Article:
They then spoilt this beautiful app with their super expensive ebook prices. It really is a tragedy because its such a well designed product – the eBook store fails it terribly.

B&N eReader Review Score: 7.25 stars out of 10.
B&N eReader Review Score relative to iPhone Reading Apps: 8.5 stars out of 10.

This would be the best eReader if the ebooks were reasonably priced.

ShortCovers iPhone App Review

ShortCovers Strengths

ShortCovers has one really strong  feature i.e.

  1. ShortCovers is the only app that has its own Store and also has the Store built into its App. This is enhanced by having excellent Discoverability -

    Browse lets you look through the different sections of the Store from the App itself. You can dig into any section or sub-section and see the Popular Books, the Bestsellers, and New Releases.

    Discover lets you jump into a bunch of bestseller lists, free books sections, featured titles, bargains and more. You can filter results to see only paid books or only free books. There’s even a Book Covers Mode for the Search Results. 

There are also a few other good features - 

  1. There are a decent number of settings – Night Reading, Rotation Lock, 8 Colors/Themes to choose from, 5 Font Sizes, 6 Fonts, Linespacing and Justification settings. 
  2. There are good sharing features and you can email a book recommendation to friends or tweet what book you’re reading.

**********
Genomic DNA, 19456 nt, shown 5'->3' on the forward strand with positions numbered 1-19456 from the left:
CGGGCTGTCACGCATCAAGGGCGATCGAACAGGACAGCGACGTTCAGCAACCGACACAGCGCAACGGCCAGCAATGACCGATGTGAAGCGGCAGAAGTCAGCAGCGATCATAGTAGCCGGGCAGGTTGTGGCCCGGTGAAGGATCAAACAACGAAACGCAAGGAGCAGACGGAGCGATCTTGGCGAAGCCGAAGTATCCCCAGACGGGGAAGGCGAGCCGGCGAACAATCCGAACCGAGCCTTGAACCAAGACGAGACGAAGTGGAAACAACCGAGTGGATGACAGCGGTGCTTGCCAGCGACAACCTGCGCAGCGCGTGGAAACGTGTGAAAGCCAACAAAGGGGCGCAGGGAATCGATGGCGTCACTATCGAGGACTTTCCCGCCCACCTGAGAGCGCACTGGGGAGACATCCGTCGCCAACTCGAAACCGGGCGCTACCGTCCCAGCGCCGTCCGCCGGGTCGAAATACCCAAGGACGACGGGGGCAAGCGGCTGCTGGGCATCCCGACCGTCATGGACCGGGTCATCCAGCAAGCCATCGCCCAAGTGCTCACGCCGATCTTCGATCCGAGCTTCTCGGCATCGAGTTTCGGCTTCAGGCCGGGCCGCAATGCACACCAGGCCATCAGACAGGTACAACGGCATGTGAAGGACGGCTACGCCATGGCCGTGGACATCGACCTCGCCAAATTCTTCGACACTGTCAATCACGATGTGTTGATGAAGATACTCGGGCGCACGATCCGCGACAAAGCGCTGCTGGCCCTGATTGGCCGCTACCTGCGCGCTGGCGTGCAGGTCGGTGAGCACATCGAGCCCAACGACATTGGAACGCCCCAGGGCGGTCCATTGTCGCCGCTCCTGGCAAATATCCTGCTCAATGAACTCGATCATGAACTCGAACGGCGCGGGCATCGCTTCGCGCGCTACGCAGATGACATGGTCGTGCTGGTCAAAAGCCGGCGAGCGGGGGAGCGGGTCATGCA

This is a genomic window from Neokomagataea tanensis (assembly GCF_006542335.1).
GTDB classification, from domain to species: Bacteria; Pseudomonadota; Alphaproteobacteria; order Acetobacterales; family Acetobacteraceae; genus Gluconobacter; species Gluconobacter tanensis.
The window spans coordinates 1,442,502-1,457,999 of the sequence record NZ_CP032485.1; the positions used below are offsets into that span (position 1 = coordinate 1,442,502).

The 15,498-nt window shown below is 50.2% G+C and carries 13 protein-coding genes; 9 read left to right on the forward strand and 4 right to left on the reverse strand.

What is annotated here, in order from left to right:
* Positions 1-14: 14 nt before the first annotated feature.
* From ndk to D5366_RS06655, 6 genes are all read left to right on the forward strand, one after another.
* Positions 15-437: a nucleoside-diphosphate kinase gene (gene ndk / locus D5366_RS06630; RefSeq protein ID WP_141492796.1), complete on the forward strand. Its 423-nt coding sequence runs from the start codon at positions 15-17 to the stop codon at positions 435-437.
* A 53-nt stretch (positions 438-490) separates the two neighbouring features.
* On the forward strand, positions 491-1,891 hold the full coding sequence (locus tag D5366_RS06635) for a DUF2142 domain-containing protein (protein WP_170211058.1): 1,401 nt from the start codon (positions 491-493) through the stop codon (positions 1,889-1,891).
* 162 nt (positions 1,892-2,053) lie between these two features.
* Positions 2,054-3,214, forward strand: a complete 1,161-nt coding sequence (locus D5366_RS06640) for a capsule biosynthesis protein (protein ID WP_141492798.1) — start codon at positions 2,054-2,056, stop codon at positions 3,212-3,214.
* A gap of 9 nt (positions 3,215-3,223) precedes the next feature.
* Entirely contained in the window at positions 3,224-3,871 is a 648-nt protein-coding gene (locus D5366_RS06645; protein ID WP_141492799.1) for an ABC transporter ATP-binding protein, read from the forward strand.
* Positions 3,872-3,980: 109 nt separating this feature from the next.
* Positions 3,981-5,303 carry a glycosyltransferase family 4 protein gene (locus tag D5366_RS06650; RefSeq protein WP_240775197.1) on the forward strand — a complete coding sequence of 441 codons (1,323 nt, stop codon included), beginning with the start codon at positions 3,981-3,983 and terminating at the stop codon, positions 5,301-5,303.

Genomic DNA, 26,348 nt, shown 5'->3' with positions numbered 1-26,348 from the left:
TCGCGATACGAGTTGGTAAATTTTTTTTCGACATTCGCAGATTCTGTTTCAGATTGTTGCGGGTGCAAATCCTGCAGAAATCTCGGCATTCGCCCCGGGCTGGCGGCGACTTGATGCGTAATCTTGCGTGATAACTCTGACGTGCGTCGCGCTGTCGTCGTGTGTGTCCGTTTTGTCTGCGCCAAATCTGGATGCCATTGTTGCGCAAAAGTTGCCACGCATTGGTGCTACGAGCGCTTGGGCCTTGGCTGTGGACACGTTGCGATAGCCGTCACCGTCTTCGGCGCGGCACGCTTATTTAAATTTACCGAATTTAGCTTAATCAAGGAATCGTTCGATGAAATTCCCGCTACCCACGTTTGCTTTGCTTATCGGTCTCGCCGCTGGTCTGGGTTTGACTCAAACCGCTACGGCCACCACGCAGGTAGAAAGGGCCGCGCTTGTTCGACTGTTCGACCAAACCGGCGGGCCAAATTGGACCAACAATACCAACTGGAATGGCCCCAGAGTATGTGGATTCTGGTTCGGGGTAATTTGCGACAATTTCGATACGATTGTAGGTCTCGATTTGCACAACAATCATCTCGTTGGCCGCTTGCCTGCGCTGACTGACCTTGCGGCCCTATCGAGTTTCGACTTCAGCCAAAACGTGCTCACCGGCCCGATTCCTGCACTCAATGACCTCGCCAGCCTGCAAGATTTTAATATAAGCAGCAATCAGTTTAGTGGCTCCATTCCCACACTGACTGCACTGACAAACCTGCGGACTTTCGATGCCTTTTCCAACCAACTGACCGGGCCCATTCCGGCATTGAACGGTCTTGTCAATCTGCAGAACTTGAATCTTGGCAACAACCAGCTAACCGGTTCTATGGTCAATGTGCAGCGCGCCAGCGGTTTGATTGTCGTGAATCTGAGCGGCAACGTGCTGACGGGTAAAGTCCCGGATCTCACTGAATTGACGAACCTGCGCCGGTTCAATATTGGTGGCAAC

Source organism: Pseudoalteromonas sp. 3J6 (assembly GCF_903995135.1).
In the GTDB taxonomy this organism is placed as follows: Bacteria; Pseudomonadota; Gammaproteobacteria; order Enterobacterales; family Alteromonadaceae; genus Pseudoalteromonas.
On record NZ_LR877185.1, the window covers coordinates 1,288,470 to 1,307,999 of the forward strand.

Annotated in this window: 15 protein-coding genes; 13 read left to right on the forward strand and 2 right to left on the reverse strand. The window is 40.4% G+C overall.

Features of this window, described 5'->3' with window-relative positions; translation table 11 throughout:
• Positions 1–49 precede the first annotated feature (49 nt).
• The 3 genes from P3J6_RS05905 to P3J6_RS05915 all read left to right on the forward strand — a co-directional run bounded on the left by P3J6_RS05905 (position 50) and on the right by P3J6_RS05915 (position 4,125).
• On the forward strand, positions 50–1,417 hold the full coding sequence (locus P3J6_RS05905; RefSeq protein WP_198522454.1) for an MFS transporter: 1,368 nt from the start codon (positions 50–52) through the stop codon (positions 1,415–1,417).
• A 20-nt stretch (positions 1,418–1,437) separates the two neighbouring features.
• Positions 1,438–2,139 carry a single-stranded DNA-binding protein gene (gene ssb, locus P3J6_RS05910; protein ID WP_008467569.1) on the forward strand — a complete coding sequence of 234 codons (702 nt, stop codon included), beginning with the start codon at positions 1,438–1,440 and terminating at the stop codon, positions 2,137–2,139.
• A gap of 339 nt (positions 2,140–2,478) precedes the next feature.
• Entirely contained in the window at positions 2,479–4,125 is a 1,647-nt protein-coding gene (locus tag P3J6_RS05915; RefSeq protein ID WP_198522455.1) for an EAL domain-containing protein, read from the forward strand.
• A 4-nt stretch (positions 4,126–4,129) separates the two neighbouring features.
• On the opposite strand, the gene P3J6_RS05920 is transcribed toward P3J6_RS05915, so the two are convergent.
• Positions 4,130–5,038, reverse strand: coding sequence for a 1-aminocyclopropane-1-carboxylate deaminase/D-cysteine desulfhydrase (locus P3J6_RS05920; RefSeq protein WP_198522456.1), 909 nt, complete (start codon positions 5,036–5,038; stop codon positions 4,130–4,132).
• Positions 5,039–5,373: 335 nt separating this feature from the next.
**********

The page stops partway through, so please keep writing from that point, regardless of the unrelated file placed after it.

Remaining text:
3. There’s a location slider to jump anywhere in the book and back and front buttons to circle between jump locations.
  4. There are book page numbers. However, they change based on Font size and that reduces their benefit.
  5. The design is good and easy to use.

At this point the wheels begin to fall off.

ShortCovers Weaknesses

  1. You have to be logged in to ShortCovers to bookmark pages.  
  2. You have to choose between scrolling down in the book OR doing page turns – This is an unnecessarily restrictive design decision.
  3. Worst of all, books are downloaded in sections i.e. you literally finish a page or a chapter and press Next Page to find that you have to wait a few seconds for the new section to download. Changing the settings didn’t help.

Either the setting is really hard to find or its a terrible idea i.e. lets download the second book chapter only when the user navigates into it.  Waiting 3-4 seconds for the chapter/page to load really kills the flow of reading.

ShortCovers Overall Review